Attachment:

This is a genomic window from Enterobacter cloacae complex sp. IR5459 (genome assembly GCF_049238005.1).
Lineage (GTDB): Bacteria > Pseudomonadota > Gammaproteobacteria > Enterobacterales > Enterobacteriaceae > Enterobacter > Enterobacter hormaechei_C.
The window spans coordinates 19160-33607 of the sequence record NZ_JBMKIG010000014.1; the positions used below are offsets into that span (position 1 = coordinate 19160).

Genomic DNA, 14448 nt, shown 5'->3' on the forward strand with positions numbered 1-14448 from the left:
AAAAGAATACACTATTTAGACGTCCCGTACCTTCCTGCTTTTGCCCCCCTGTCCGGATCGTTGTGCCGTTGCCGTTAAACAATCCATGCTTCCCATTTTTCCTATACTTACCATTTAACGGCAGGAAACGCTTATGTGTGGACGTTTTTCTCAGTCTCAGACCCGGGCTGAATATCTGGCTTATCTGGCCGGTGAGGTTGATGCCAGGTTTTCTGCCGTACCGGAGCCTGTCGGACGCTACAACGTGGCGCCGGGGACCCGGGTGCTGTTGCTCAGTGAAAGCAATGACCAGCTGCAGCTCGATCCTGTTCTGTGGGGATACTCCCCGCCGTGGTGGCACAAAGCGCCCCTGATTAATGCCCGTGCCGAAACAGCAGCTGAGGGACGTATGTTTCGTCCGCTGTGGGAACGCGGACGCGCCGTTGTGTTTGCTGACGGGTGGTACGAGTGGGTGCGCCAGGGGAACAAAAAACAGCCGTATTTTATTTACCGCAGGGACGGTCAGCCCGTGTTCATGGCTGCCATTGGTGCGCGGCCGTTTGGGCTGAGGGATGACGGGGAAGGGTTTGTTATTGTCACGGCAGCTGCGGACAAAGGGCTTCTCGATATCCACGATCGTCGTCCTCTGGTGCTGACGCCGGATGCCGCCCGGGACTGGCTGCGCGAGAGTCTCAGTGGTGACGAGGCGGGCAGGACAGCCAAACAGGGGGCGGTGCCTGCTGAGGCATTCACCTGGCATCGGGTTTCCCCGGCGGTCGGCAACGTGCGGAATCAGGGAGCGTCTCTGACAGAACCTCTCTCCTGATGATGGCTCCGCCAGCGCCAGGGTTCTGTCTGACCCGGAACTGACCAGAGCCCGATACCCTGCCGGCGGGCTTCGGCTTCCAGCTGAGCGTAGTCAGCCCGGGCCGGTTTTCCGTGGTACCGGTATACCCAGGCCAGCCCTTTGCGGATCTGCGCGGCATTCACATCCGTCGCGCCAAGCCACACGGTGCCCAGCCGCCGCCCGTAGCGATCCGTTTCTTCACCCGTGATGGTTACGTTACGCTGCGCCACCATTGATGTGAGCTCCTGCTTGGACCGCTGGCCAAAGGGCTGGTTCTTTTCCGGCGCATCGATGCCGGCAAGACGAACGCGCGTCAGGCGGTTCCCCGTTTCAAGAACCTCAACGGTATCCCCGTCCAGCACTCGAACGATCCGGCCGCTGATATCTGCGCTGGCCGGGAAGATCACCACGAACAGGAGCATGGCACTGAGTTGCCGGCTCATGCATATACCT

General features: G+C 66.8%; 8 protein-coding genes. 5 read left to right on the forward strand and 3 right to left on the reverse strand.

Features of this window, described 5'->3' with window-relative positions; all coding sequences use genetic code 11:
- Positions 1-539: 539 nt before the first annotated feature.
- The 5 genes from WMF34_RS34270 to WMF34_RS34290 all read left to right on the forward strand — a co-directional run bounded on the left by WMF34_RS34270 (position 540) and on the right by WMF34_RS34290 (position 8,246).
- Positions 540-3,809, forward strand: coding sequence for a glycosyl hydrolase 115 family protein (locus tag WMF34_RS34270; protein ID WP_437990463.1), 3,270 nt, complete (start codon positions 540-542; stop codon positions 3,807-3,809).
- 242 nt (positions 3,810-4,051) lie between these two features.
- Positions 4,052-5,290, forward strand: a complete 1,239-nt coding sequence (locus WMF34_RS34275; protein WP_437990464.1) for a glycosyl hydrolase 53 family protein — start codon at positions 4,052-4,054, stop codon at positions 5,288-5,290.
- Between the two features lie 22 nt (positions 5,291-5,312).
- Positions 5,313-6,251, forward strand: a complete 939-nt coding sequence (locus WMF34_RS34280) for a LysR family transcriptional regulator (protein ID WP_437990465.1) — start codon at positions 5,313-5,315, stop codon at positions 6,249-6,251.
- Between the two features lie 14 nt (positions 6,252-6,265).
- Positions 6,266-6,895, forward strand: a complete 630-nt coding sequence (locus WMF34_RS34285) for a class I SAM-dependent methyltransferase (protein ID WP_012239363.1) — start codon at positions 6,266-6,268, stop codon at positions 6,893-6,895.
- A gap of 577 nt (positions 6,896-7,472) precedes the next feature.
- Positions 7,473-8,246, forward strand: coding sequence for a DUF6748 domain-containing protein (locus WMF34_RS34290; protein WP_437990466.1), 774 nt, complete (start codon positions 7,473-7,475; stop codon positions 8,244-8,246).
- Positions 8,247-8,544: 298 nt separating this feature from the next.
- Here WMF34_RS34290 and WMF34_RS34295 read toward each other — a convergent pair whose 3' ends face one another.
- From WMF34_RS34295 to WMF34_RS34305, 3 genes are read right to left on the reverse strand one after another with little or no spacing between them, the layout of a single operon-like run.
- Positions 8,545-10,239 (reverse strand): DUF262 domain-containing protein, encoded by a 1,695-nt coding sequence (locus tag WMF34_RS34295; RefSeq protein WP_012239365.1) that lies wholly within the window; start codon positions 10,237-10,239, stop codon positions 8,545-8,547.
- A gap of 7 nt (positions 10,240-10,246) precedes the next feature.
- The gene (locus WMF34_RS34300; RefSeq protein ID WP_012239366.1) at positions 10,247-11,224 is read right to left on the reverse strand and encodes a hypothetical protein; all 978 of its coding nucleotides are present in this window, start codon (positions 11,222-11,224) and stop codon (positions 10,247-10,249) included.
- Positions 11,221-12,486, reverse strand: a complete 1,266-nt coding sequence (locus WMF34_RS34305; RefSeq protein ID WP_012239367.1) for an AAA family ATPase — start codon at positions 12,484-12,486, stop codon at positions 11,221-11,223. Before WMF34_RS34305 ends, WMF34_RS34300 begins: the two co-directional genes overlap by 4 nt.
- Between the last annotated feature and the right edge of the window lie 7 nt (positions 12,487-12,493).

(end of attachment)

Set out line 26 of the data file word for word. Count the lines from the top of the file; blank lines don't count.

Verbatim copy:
- Between the last annotated feature and the right edge of the window lie 7 nt (positions 12,487-12,493).